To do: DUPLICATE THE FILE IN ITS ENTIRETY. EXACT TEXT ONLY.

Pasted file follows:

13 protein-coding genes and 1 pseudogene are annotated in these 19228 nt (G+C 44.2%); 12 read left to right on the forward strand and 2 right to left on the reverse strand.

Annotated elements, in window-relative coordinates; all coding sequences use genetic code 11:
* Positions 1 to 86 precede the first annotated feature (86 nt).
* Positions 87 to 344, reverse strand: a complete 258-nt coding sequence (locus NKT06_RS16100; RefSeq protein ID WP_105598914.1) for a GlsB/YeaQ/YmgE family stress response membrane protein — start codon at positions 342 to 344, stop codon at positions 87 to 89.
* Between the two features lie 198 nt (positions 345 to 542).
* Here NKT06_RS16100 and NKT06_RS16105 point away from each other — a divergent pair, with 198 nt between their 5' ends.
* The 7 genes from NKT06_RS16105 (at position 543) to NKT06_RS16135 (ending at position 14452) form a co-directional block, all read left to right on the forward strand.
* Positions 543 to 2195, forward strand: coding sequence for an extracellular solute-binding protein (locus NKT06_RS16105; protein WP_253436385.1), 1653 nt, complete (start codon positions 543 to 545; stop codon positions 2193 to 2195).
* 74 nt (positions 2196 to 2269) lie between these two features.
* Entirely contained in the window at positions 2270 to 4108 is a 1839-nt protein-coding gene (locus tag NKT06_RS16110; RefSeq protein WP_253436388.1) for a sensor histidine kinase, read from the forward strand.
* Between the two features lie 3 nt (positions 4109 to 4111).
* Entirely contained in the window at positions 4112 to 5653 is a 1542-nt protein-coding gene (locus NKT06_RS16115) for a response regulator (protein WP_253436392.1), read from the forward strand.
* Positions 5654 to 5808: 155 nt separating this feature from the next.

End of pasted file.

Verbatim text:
13 protein-coding genes and 1 pseudogene are annotated in these 19228 nt (G+C 44.2%); 12 read left to right on the forward strand and 2 right to left on the reverse strand.

Annotated elements, in window-relative coordinates; all coding sequences use genetic code 11:
* Positions 1 to 86 precede the first annotated feature (86 nt).
* Positions 87 to 344, reverse strand: a complete 258-nt coding sequence (locus NKT06_RS16100; RefSeq protein ID WP_105598914.1) for a GlsB/YeaQ/YmgE family stress response membrane protein — start codon at positions 342 to 344, stop codon at positions 87 to 89.
* Between the two features lie 198 nt (positions 345 to 542).
* Here NKT06_RS16100 and NKT06_RS16105 point away from each other — a divergent pair, with 198 nt between their 5' ends.
* The 7 genes from NKT06_RS16105 (at position 543) to NKT06_RS16135 (ending at position 14452) form a co-directional block, all read left to right on the forward strand.
* Positions 543 to 2195, forward strand: coding sequence for an extracellular solute-binding protein (locus NKT06_RS16105; protein WP_253436385.1), 1653 nt, complete (start codon positions 543 to 545; stop codon positions 2193 to 2195).
* 74 nt (positions 2196 to 2269) lie between these two features.
* Entirely contained in the window at positions 2270 to 4108 is a 1839-nt protein-coding gene (locus tag NKT06_RS16110; RefSeq protein WP_253436388.1) for a sensor histidine kinase, read from the forward strand.
* Between the two features lie 3 nt (positions 4109 to 4111).
* Entirely contained in the window at positions 4112 to 5653 is a 1542-nt protein-coding gene (locus NKT06_RS16115) for a response regulator (protein WP_253436392.1), read from the forward strand.
* Positions 5654 to 5808: 155 nt separating this feature from the next.